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A-Hah! [ Sherlock ]
The Doctors Withnail and I
9
Title: A-Hah!
Word Count: 1002
Spoilers: None
Pairing: None
Beta: englishmann -- any mistakes now are mine, as the result of post-beta changes. She did an excellent job.


Sherlock knows the drugs sweeps are just window dressing, but all the same, just to be safe, he keeps them in Mrs. Hudson's flat.

Sherlock goes down the back stairs and lets himself in through the door that opens into her kitchen. The lock is so easy to pick he's sure even John could do it.

He knows she isn't home, but moves silently anyway. As he passes into the sitting room, he glances at the calendar hanging next to the refrigerator: "Book Club - Sparks." is written on today. It's where she is every Tuesday at half-seven. He shakes his head a little and almost laughs.

There's a bookshelf in the living room with other titles from the club's reading list. "Best sellers" all of them, apparently, although Sherlock doesn't understand the appeal of them. (He tried reading one of Jeffrey Deaver's novels and only made it to page ten before flinging it across the room in disgust, shouting "That man wouldn't know what to do with a crime scene if I drew him pictures and held his hand!")

Other books are Mills and Boone, a few cookbooks, and a book of crossword puzzles. Curious, he picks it up and flips through the pages. "Wrong. Wrong. Wrong. Wr-oh, dear... very wrong. And she does them in pen." He puts the puzzle book back precisely where it had been, although he knows Mrs. Hudson would never notice if it wasn't.

The top shelf of the bookcase contains knickknacks that are coated in a fine layer of dust: a model of the Eiffel tower, a good luck cat, a snow globe from Florida, a framed photo of Mrs. Hudson holding some baby of indeterminate gender and relation, and a "genuine imitation" (as Mrs Hudson so proudly calls it) Hummel figurine. It had been her mother's, and for this reason Mrs. Hudson seems attached to it.

Sherlock has often been struck with the urge to smash the wretched little thing. Instead, he lifts it very carefully, two fingers tucked under the little drummer boy's arms to minimise disturbance to the dust on its surface.

The base of the figure is covered with a piece of green, dusty felt. The glue doesn't hold particularly well and Sherlock gently separates it. A small, twisted bit of paper falls out from inside the figure and into Sherlock's waiting hand.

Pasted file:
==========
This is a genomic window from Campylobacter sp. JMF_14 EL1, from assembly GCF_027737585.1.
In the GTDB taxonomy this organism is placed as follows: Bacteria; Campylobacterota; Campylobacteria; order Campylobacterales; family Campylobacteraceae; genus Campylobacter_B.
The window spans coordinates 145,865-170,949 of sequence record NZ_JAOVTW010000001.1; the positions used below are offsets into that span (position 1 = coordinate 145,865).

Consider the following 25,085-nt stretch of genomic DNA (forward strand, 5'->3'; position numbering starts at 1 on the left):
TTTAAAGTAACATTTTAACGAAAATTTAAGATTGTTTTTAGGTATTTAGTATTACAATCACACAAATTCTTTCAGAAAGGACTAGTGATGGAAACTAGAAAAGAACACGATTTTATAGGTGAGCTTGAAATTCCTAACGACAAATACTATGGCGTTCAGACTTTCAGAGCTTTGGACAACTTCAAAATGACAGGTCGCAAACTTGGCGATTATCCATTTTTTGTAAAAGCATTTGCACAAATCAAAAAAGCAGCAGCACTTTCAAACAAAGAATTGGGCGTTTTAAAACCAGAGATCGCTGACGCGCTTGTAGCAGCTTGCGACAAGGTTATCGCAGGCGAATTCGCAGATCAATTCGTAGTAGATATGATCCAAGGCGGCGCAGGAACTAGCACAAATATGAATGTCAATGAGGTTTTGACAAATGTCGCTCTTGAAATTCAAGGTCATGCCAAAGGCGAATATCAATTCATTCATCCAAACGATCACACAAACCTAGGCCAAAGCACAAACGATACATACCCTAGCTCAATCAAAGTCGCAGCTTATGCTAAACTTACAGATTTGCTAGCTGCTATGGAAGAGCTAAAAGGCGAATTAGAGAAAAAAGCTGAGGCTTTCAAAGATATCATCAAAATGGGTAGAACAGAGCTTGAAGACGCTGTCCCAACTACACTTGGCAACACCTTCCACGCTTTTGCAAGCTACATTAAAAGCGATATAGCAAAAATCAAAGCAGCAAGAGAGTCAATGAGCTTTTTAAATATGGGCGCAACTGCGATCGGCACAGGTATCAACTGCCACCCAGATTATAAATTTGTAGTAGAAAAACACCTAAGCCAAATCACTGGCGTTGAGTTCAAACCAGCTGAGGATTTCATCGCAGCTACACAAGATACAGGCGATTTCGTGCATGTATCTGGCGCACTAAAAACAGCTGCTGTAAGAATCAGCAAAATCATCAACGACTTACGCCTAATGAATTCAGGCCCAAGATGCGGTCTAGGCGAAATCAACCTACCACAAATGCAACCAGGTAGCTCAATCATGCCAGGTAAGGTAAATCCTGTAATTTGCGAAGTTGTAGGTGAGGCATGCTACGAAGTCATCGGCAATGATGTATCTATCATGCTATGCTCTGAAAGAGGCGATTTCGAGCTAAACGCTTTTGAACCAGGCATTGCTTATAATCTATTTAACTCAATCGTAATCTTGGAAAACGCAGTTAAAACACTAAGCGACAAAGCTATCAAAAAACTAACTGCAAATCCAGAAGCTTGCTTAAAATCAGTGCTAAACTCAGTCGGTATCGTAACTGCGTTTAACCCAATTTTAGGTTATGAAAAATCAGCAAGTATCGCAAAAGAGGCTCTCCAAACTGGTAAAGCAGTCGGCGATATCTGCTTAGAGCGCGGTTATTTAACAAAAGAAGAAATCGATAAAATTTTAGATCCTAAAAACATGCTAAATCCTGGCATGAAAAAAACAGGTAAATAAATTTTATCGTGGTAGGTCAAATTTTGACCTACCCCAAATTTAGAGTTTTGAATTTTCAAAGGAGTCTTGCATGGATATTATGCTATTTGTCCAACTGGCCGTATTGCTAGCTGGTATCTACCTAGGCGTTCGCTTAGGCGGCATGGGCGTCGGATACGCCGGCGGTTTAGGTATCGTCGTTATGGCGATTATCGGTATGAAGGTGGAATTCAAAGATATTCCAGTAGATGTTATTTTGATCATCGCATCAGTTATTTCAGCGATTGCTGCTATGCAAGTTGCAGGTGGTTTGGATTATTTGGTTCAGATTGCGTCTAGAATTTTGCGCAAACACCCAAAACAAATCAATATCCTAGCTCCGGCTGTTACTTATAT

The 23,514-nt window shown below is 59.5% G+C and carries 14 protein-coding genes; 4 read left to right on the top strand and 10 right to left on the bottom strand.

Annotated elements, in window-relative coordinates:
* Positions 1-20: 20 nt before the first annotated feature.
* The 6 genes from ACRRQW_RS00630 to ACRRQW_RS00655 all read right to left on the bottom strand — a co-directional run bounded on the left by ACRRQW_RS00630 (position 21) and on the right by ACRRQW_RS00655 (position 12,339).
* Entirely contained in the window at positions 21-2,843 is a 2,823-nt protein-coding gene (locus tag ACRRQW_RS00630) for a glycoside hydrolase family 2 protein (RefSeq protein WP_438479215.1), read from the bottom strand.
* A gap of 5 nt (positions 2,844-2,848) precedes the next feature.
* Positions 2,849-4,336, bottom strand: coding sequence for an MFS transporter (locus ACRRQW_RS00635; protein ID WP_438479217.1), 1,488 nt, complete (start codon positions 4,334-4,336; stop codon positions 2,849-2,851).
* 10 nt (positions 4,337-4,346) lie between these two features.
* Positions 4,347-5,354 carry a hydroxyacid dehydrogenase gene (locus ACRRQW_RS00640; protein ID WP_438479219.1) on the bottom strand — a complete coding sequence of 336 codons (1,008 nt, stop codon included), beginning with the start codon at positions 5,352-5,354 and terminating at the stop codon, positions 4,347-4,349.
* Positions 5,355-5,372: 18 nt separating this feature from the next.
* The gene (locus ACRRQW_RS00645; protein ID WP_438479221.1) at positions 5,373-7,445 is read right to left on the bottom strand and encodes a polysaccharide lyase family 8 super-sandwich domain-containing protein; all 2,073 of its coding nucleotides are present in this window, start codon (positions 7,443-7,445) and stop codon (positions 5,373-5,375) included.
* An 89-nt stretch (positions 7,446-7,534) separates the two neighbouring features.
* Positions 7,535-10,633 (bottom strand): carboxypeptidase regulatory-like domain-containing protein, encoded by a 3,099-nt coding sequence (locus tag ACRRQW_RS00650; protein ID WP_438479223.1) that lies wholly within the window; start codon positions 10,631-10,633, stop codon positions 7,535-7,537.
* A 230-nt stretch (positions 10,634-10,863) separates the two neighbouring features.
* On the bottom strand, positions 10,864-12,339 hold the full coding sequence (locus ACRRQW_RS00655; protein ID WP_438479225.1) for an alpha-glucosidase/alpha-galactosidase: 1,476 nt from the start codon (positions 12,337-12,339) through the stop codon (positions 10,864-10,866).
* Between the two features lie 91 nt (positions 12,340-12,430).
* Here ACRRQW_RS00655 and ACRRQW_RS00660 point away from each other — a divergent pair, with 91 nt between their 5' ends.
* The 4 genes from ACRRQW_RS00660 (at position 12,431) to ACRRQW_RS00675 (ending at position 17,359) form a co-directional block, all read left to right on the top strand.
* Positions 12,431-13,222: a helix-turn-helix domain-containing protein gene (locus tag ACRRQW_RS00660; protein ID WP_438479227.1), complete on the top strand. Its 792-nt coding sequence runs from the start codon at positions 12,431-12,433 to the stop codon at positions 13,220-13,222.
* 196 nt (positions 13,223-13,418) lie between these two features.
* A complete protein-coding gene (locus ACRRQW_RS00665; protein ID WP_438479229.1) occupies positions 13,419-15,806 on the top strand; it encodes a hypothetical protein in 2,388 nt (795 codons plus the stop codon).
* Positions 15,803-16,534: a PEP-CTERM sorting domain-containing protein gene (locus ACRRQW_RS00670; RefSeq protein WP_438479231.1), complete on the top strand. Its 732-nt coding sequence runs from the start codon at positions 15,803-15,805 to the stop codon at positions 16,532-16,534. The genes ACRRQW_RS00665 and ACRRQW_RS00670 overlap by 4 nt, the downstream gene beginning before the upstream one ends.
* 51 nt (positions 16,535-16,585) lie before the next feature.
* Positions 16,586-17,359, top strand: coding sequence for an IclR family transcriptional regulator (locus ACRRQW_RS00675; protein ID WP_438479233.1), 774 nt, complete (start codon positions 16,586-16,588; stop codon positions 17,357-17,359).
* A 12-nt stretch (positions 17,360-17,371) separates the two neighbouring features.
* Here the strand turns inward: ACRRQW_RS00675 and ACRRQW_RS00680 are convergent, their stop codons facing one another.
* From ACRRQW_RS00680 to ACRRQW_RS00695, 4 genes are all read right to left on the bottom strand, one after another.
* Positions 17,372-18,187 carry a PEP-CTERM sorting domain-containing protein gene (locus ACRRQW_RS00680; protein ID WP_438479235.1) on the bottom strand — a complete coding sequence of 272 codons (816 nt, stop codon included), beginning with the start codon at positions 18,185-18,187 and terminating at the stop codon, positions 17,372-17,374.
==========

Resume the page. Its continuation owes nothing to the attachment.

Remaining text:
Sherlock puts the figure back just as carefully, ensuring that not one speck of dust is disturbed. He, of course, would be able to tell that it had been moved, but anyone else (Lestrade) wouldn't consider it worth a second glance. Then he untwists the paper and takes out two white tablets. He swallows them immediately and closes his eyes.

It will take at least thirty minutes to actually feel the drug in his system, but the psychological effect is nearly instant. The need to sleep evaporates. The vague idea that he might be hungry disappears. He can almost feel his brain working faster, sorting through all the information stored there, looking for that one little thing that will bring the case to a close.

He opens his eyes and regards the blandly staring "genuine imitation" Hummel. This whole process of retrieving the pills has taken nearly three minutes. In Sherlock's opinion, this is entirely too long. "Oh, Mrs. Hudson," he murmurs, "this would go so much quicker if you would just dust."

And then, just like that, it clicks. Dust! Sherlock moves quickly and silently back through the rooms and bounds up the stairs two at a time. He seems to materialise in his kitchen and practically leaps onto John, who's sprawled half out of his chair, dead asleep.

"Dust!" he shouts triumphantly.

"You dust," John mumbles back and tries to shake off Sherlock's grip.

"No, the missing will! Dust!"

John rubs his eyes and blinks a few times. He recognises the language as English, but the words don't seem to make any sort of sense in the real world. "How will the missing dust anything if they're missing?"